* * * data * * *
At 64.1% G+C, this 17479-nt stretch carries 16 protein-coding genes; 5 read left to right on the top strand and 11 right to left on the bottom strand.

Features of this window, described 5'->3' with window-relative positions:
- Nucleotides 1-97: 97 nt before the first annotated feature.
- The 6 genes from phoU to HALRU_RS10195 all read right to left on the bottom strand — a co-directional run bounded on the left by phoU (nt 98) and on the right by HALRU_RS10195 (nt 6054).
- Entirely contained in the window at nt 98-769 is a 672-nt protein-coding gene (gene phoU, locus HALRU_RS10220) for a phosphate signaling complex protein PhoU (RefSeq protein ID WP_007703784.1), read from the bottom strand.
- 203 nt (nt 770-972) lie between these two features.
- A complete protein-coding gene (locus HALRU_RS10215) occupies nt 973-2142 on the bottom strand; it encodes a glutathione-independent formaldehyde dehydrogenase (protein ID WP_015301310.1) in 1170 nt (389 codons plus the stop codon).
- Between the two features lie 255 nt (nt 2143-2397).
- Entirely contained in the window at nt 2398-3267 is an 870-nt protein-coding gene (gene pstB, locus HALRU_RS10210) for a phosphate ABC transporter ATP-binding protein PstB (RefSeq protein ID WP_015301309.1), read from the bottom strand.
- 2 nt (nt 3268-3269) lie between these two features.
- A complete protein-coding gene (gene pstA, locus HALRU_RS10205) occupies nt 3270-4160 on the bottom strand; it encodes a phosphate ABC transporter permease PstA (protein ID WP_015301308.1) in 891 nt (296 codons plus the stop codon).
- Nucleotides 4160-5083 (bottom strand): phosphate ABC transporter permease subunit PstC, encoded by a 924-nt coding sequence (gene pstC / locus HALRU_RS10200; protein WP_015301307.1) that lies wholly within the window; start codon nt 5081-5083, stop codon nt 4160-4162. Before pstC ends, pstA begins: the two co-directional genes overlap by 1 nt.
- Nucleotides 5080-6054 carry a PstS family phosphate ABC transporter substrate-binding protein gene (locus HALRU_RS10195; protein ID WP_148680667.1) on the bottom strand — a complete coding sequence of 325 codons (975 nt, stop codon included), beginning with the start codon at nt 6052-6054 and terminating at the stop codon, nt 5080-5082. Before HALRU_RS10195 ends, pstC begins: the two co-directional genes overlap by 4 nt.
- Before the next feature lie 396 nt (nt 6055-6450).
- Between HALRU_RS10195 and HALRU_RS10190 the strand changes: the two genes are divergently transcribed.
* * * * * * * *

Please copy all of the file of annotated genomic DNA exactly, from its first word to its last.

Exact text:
At 64.1% G+C, this 17479-nt stretch carries 16 protein-coding genes; 5 read left to right on the top strand and 11 right to left on the bottom strand.

Features of this window, described 5'->3' with window-relative positions:
- Nucleotides 1-97: 97 nt before the first annotated feature.
- The 6 genes from phoU to HALRU_RS10195 all read right to left on the bottom strand — a co-directional run bounded on the left by phoU (nt 98) and on the right by HALRU_RS10195 (nt 6054).
- Entirely contained in the window at nt 98-769 is a 672-nt protein-coding gene (gene phoU, locus HALRU_RS10220) for a phosphate signaling complex protein PhoU (RefSeq protein ID WP_007703784.1), read from the bottom strand.
- 203 nt (nt 770-972) lie between these two features.
- A complete protein-coding gene (locus HALRU_RS10215) occupies nt 973-2142 on the bottom strand; it encodes a glutathione-independent formaldehyde dehydrogenase (protein ID WP_015301310.1) in 1170 nt (389 codons plus the stop codon).
- Between the two features lie 255 nt (nt 2143-2397).
- Entirely contained in the window at nt 2398-3267 is an 870-nt protein-coding gene (gene pstB, locus HALRU_RS10210) for a phosphate ABC transporter ATP-binding protein PstB (RefSeq protein ID WP_015301309.1), read from the bottom strand.
- 2 nt (nt 3268-3269) lie between these two features.
- A complete protein-coding gene (gene pstA, locus HALRU_RS10205) occupies nt 3270-4160 on the bottom strand; it encodes a phosphate ABC transporter permease PstA (protein ID WP_015301308.1) in 891 nt (296 codons plus the stop codon).
- Nucleotides 4160-5083 (bottom strand): phosphate ABC transporter permease subunit PstC, encoded by a 924-nt coding sequence (gene pstC / locus HALRU_RS10200; protein WP_015301307.1) that lies wholly within the window; start codon nt 5081-5083, stop codon nt 4160-4162. Before pstC ends, pstA begins: the two co-directional genes overlap by 1 nt.
- Nucleotides 5080-6054 carry a PstS family phosphate ABC transporter substrate-binding protein gene (locus HALRU_RS10195; protein ID WP_148680667.1) on the bottom strand — a complete coding sequence of 325 codons (975 nt, stop codon included), beginning with the start codon at nt 6052-6054 and terminating at the stop codon, nt 5080-5082. Before HALRU_RS10195 ends, pstC begins: the two co-directional genes overlap by 4 nt.
- Before the next feature lie 396 nt (nt 6055-6450).
- Between HALRU_RS10195 and HALRU_RS10190 the strand changes: the two genes are divergently transcribed.